Law Requires Take-Back and Recycle Program for Carpet Waste

Governor Jerry Brown has signed AB 1158 (Chu) into law. The bill strengthens the 2010 California Carpet Stewardship Act, a law that requires the carpet industry to establish a take-back and recycling program for carpet waste.

Reform was needed since in the first five years of implementation, the industry-run program achieved only a 3 percent increase in recycling of carpet discards. A similar increase in the quantity of carpet burned in cement kilns, waste to energy incinerators, and industrial facilities was a cause for alarm by communities living near these facilities, since burning carpet releases dioxins, fine particulates, and other health threatening chemicals. The reformed program no longer encourages the incineration and energy transformation of carpet waste under the guise of landfill diversion.  
 
Monica Wilson from GAIA, a network supporting alternatives to incineration, says, “We applaud the fact that this bill prohibits consumer fees from being used to subsidize incineration and we are glad that the bill directs CalRecycle to prioritize reducing and recycling waste over burning and landfilling it. This means that future industry plans for managing carpet waste should not include incineration in any form.”
 
The bill also increased the carpet recycling rate requirement from 16 percent to 24 percent by 2020, and allows CalRecycle to set future recycling targets after 2020. The industry is required to submit a new plan to the state agency CalRecycle in October 2017.  
 
“This bill provides a needed legislative fix for the California Carpet Stewardship Act, and will provide consumers the real recycling that they have been paying for. Carpet is one of the typical bulky items sent to landfill and incineration, but if designed to be less toxic and made from plastics that can be recycled, carpet waste could be recycled back into carpet in a closed loop system,” says Nick Lapis, legislative director for Californians Against Waste. “The existing industry-run take-back program has been determined to be out of compliance for three consecutive years in a row, resulting in 3 million dollars of fines and penalties. Carpet manufacturers need to get serious about increasing collection, funding recycling, and designing carpet that can be more easily recycled.”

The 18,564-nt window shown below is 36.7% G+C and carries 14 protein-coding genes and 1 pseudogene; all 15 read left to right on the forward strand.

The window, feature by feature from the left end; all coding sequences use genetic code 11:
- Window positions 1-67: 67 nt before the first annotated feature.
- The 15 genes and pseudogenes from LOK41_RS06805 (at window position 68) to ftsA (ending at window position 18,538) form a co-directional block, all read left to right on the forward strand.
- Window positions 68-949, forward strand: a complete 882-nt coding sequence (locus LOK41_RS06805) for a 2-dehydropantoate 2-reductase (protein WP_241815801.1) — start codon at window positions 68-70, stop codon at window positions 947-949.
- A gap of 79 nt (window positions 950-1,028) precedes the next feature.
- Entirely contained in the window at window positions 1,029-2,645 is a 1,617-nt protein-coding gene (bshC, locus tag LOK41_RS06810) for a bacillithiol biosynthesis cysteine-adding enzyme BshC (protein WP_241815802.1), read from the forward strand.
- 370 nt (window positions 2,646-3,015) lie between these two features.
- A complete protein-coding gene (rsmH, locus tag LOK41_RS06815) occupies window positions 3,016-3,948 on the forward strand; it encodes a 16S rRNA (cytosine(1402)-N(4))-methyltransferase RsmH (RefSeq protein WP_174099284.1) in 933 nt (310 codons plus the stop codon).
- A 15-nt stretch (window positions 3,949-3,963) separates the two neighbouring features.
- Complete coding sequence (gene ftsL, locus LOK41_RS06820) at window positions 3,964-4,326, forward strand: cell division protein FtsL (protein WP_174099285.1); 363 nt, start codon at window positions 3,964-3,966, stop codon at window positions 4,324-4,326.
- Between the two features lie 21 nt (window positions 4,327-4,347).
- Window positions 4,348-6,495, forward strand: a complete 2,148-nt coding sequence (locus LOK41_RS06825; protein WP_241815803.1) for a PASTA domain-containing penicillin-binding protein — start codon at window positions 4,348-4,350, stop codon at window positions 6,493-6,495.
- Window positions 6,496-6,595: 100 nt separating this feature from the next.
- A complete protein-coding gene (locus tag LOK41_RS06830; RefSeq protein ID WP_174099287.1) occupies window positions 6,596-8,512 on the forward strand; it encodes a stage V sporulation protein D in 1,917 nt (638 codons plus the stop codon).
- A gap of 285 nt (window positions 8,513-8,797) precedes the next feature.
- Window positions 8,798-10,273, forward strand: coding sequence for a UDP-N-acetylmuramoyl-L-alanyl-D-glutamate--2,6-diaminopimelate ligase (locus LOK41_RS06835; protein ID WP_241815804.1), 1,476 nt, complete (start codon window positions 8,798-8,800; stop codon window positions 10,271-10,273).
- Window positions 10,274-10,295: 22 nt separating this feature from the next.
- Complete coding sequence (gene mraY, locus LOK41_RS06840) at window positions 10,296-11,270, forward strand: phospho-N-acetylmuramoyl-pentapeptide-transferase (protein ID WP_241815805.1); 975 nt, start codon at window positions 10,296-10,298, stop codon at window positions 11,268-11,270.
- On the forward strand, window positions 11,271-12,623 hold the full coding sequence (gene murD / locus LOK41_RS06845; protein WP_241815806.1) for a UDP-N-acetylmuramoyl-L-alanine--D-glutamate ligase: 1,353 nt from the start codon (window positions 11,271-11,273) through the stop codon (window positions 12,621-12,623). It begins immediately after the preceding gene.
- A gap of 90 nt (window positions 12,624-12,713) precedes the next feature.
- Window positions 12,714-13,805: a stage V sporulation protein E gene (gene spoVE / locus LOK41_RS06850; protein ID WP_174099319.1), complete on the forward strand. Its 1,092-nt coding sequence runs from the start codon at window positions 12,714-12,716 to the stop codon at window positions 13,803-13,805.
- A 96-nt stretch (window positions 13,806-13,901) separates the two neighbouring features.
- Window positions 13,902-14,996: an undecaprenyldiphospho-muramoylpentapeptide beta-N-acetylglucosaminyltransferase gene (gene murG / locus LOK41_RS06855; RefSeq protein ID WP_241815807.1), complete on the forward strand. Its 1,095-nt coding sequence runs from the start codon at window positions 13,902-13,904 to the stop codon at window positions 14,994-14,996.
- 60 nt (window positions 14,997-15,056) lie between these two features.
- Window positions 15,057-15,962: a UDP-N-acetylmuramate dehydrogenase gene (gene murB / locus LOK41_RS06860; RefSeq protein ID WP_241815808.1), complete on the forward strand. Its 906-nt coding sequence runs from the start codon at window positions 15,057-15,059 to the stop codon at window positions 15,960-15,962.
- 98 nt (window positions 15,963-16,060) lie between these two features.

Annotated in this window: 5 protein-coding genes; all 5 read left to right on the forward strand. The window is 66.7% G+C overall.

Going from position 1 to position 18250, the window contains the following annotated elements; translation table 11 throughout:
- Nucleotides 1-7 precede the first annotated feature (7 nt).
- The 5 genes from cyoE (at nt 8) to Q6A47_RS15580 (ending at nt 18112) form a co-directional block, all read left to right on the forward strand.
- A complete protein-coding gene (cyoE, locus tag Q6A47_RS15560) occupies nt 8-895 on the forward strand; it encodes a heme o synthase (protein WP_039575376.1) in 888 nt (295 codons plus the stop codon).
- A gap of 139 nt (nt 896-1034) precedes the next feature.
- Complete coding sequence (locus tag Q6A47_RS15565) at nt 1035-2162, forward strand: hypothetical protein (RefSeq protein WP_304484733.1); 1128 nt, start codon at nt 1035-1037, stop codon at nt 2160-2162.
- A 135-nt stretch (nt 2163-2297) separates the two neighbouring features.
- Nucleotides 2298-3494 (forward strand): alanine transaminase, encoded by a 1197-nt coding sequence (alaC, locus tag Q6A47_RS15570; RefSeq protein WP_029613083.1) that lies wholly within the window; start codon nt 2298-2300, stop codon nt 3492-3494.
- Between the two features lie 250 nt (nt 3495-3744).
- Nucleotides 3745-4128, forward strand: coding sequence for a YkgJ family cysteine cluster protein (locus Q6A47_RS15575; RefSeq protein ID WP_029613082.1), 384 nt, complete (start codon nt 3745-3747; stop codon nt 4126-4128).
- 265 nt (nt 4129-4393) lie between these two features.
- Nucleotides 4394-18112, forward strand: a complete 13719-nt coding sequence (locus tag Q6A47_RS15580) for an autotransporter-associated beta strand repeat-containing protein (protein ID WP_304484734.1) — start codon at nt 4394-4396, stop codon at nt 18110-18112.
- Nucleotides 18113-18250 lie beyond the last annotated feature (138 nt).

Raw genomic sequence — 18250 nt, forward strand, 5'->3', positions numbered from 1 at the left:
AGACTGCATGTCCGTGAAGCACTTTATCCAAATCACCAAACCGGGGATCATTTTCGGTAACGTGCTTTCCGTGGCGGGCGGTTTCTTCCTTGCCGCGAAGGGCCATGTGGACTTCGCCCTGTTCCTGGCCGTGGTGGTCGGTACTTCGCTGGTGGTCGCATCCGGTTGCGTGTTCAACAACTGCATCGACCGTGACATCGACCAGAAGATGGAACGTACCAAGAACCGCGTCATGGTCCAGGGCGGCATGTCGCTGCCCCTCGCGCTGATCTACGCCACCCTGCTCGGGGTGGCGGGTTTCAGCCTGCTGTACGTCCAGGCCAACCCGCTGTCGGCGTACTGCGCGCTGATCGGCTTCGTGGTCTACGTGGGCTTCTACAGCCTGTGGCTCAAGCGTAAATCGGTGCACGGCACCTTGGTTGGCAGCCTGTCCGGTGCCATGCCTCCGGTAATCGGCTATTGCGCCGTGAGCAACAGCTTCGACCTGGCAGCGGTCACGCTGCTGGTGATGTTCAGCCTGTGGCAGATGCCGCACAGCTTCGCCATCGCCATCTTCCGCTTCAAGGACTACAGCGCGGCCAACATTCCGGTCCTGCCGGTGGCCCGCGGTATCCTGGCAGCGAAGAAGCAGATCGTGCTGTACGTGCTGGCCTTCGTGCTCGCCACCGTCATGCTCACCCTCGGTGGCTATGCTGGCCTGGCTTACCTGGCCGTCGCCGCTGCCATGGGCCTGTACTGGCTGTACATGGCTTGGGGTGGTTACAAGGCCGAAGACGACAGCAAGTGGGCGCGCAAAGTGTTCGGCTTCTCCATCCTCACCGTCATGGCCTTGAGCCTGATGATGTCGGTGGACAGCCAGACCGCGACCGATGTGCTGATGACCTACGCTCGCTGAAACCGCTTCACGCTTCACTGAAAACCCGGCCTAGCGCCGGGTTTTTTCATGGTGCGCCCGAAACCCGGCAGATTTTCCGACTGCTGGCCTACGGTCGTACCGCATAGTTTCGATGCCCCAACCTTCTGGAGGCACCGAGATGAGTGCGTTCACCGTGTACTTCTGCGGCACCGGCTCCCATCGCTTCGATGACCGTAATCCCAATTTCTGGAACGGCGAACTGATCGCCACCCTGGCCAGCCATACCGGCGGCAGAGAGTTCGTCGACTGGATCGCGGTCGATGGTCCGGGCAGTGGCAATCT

“The incinerator in Stanislaus County processes 800 tons of solid waste per day, including carpets. There isn’t a single place to drop off carpet discards for recycling in the county. We hope that in enforcing the carpet stewardship program that CalRecycle ensures that our communities, who are funding this program through consumer fees, have access to recycling and are no longer exposed to toxic emissions from burning carpet,” says Thomas Helme, environmental justice advocate for Valley Improvement Projects.

The program could transform an existing ineffective program for carpet waste into a global model by:

  • Including incentives for carpet manufacturers to redesign carpet to increase recyclability
  • Requiring the industry carpet stewardship program to increase their recycling rate
  • Discouraging use of incineration while promoting recycling
  •    

  • Restricting use of consumer fees collected to fund recycling and redesign, instead of funding incineration or paying industry costs associated with penalties for noncompliance
  • Improving consumer, retailer, and installer education and making it easier and more convenient for people to recycle their old carpet

Community groups and environmentalists are waiting to see whether the state of California will ensure that the goals of the legislation, to promote recycling and recyclability of carpet, will be realized when CalRecycle reviews the plans submitted by the carpet industry to implement a stewardship program by the end of this year.
 
AB 1158 received bipartisan support by the Senate and Assembly as well as carpet producers like Interface.  AB 1158 meets a California need:

  • 99 percent of carpet is made from plastic.  Increasing recycling reduces demand for fossil fuels.
  • Recycling (as opposed to incineration) reduces the amount of pollution (particulates, heavy metals, dioxins and furans) impacting communities living near incinerators. Over 30 million pounds of carpet was incinerated in California between 2011-2015.
  • According to CalRecycle, recycling 1,000-square-feet of carpet and pad diverts 500 pounds of carpet and padding out of landfills and prevents 913 pounds of CO2 from being emitted into our air (the equivalent of 950 miles driven by car).

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